Critics Call Out Bailout Plan’s Exec-Pay Provisions

The fledgling proposal would have denied tax deductibility for some or all of finance chiefs' compensation. But that and the bill's other comp clauses left many observers unsatisfied.

The bill to allow the federal government to bail out financial institutions laden with toxic debt included a compensation rule that would have elevated finance chiefs to the same “covered executive” status as CEOs, disallowing tax deductions on portions of their pay.

The bill was voted down by the House of Representatives today, but more efforts are certain, and executive compensation is equally certain to be part of the discussion.

The defeated legislation would have limited the tax deductibility for compensation expenses to $500,000 per executive annually at financial firms that sell troubled assets to the government via an auction for more than $300 million. That is half the amount that all other public companies currently can deduct under IRS Section 162(m).

That provision would apply to the firm’s CEO, CFO, and anyone else who is among its top three highest-paid executives.

“Historically, only CEOs were explicitly named in Section 162(m),” says New York-based corporate tax expert Robert Willens. “Now both CEOs and CFOs are singled out for special treatment.”

At present a $1 million cap is required for CEOs and the next four highest-paid executives, but does not apply to performance-based pay and commissions. According to the Institute for Policy Studies, most companies cap executives’ base salaries to $1 million and then add other types of compensation that are deductible. Under the proposed bill, those performance-based compensation and commissions would not not have been deductible.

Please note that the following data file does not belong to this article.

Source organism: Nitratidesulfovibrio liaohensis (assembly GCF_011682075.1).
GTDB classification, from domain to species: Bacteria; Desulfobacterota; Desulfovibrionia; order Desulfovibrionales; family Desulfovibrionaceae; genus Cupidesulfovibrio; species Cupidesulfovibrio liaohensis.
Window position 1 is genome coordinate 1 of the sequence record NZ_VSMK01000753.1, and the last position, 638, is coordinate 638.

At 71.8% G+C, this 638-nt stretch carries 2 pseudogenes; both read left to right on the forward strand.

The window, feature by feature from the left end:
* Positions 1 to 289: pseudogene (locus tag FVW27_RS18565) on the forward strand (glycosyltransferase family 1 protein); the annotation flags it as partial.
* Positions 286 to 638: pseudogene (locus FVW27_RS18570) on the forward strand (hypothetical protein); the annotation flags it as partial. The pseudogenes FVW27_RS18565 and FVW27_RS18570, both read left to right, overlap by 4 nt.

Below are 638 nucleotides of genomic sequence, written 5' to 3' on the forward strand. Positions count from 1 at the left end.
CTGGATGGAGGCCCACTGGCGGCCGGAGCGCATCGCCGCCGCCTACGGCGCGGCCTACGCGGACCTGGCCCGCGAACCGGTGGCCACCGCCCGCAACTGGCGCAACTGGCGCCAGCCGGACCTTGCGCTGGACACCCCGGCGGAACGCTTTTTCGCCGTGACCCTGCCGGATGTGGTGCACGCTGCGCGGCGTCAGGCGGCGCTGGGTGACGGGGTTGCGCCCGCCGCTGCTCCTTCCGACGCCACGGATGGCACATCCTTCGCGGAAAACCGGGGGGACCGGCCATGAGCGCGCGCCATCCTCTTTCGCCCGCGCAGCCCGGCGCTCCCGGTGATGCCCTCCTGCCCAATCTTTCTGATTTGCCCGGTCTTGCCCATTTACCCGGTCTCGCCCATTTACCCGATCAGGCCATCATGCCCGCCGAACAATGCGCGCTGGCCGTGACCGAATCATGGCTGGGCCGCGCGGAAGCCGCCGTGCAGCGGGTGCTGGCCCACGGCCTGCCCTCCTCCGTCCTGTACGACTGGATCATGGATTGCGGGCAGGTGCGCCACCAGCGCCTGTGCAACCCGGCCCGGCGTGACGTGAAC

However, many observers did not think the bill’s executive-compensation provisions were nearly sufficient. In addition to the tax-deductibility clauses, it included “limits” on financial incentives for executives “to take unneccessary and excessive risks that threaten the value of the financial institution”; a clawback provision applicable to bonus or incentive compensation based on “statements of earnings, gains, or other criteria” later proven to be materially inaccurate; and a prohibition on golden parachute payments.

“What I find disappointing is that they didn’t put a clear limit on what executives can make,” says Sarah Anderson, director of the global economy project at the Institute for Policy Studies.

The pressure of the current financial crisis might have been an opportunity to make more sweeping changes to executive pay policies, says Paul Hodgson, a senior researcher at The Corporate Library, but changes to the tax deductibility cap are easily reversible. Moreover, once a company repays the government for assets that were purchased, the new curbs would disappear.

“Companies can just say that they’re going to pay the tax, and shareholders will end up footing the bill,” says Hodgson. “If you’re going to put a limit on pay, put a limit on it. Don’t just eliminate the tax deduction.”

For his part, Willens suggests that the plan is more symbolic than substantive and would have more teeth if it was extended beyond just CEOs, CFOs, and a few other top earners. Still, it could move shareholders to be more vocal about limits on executive compensation.

“Shareholders will be highly indignant if the corporation loses a tax deduction even for a limited amount of executive pay,” says Willens. “They will demand that the compensation paid to these individuals be reduced so that the after-tax cost to the company is the same as it would be if the entire amount was deductible.”

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